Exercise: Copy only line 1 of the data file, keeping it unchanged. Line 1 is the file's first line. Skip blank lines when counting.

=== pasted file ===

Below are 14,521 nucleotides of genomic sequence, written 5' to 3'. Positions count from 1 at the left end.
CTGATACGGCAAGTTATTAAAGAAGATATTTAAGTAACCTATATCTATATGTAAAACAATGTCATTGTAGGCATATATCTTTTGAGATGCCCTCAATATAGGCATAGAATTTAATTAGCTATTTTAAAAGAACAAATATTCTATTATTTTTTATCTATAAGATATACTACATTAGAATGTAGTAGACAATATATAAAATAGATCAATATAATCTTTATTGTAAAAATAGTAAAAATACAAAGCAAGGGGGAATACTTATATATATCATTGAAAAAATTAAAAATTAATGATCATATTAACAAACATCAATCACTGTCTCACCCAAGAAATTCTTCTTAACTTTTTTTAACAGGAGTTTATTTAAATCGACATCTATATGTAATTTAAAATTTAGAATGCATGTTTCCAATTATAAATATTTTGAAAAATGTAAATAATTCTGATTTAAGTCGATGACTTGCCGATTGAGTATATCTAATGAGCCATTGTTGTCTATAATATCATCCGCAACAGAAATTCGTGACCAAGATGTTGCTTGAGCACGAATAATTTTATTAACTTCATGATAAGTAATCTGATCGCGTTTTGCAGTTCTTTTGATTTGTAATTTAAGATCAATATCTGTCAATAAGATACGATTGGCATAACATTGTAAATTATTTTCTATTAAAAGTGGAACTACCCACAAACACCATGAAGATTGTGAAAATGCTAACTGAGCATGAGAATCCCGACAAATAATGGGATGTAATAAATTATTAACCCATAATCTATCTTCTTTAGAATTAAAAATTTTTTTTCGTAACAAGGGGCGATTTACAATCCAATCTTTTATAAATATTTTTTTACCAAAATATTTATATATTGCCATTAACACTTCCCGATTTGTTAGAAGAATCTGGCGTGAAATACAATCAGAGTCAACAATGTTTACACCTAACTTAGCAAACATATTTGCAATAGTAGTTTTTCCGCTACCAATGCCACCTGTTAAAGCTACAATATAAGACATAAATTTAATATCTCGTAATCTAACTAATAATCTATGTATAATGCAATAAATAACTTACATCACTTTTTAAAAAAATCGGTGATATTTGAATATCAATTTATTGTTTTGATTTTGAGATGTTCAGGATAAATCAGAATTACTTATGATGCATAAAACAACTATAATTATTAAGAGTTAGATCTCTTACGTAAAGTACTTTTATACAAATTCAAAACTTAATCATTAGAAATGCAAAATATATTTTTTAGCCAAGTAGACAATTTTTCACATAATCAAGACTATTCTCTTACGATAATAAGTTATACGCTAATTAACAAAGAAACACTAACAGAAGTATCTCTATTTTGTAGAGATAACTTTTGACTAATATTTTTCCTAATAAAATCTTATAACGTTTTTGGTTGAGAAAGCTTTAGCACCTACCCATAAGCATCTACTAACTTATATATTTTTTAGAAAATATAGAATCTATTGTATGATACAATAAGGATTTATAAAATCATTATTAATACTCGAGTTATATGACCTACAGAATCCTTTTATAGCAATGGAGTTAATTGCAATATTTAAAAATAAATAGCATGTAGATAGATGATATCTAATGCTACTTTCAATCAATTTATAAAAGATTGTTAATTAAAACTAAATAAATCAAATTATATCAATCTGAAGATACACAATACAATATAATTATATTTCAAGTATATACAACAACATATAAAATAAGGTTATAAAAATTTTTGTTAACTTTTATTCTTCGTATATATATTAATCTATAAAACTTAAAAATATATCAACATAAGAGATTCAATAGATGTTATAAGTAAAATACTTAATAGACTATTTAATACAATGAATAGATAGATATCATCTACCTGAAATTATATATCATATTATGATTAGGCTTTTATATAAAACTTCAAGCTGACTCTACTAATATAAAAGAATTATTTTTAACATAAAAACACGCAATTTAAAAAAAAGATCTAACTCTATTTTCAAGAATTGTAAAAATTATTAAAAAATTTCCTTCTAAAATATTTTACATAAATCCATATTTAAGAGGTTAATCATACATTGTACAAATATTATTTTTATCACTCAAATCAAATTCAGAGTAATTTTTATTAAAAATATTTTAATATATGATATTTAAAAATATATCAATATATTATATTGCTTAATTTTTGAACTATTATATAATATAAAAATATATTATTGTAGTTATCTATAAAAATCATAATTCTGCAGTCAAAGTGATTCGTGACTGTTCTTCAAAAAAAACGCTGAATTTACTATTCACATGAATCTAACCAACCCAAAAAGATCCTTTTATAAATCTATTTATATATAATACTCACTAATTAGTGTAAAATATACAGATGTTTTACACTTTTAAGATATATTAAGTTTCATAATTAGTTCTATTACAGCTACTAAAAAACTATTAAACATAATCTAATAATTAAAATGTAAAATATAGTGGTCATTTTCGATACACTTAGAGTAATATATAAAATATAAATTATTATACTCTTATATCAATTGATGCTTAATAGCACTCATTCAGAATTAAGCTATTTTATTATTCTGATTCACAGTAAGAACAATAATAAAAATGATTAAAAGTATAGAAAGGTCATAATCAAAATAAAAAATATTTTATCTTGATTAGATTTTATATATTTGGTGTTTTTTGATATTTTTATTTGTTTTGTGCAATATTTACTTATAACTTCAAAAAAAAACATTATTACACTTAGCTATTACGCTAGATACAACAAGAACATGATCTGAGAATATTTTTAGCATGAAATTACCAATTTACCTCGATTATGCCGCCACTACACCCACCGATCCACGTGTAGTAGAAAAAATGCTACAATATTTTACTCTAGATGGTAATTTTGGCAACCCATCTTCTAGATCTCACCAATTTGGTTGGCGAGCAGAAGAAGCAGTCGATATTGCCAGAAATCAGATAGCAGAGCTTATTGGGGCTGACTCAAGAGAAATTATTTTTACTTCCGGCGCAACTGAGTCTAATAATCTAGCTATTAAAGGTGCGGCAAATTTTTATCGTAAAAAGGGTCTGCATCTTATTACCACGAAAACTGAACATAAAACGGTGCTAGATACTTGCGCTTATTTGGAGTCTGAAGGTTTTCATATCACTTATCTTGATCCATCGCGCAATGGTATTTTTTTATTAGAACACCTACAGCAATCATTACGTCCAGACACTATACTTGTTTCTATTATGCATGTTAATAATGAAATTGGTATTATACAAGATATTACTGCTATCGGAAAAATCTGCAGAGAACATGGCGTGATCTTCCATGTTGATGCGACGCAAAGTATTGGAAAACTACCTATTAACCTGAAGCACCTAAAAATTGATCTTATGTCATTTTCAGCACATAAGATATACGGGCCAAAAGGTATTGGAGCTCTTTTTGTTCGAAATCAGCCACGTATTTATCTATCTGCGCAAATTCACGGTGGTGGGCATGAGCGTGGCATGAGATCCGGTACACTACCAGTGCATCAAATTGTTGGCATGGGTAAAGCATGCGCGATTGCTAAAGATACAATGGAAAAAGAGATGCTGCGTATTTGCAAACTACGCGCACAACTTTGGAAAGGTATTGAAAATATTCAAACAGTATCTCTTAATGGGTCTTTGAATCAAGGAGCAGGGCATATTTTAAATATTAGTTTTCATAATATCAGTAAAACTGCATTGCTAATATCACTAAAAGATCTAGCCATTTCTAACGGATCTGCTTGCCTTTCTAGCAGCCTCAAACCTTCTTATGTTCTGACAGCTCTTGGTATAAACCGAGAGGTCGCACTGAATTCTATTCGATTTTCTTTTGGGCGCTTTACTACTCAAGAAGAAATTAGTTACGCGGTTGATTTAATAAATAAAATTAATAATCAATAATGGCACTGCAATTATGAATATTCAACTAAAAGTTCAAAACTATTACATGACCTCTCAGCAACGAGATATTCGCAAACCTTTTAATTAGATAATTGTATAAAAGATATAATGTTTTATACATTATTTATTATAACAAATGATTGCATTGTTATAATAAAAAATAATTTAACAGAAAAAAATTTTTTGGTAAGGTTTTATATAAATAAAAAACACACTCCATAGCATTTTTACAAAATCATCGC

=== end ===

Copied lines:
Below are 14,521 nucleotides of genomic sequence, written 5' to 3'. Positions count from 1 at the left end.